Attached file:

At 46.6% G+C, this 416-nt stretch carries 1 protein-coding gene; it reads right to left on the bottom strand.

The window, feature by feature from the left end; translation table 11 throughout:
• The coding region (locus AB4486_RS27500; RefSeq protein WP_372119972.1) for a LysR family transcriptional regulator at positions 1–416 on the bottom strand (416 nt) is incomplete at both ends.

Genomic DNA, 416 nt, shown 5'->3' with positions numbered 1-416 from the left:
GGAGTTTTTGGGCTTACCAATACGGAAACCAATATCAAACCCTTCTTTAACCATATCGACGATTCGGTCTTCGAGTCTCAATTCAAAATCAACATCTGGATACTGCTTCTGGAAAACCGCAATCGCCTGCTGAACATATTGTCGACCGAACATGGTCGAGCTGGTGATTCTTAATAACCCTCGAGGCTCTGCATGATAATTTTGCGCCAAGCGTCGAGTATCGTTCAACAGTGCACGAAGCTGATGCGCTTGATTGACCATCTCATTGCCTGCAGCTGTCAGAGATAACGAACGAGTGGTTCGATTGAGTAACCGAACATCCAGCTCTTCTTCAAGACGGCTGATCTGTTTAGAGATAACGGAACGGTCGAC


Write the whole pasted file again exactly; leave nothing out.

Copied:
At 46.6% G+C, this 416-nt stretch carries 1 protein-coding gene; it reads right to left on the bottom strand.

The window, feature by feature from the left end; translation table 11 throughout:
• The coding region (locus AB4486_RS27500; RefSeq protein WP_372119972.1) for a LysR family transcriptional regulator at positions 1–416 on the bottom strand (416 nt) is incomplete at both ends.

Genomic DNA, 416 nt, shown 5'->3' with positions numbered 1-416 from the left:
GGAGTTTTTGGGCTTACCAATACGGAAACCAATATCAAACCCTTCTTTAACCATATCGACGATTCGGTCTTCGAGTCTCAATTCAAAATCAACATCTGGATACTGCTTCTGGAAAACCGCAATCGCCTGCTGAACATATTGTCGACCGAACATGGTCGAGCTGGTGATTCTTAATAACCCTCGAGGCTCTGCATGATAATTTTGCGCCAAGCGTCGAGTATCGTTCAACAGTGCACGAAGCTGATGCGCTTGATTGACCATCTCATTGCCTGCAGCTGTCAGAGATAACGAACGAGTGGTTCGATTGAGTAACCGAACATCCAGCTCTTCTTCAAGACGGCTGATCTGTTTAGAGATAACGGAACGGTCGAC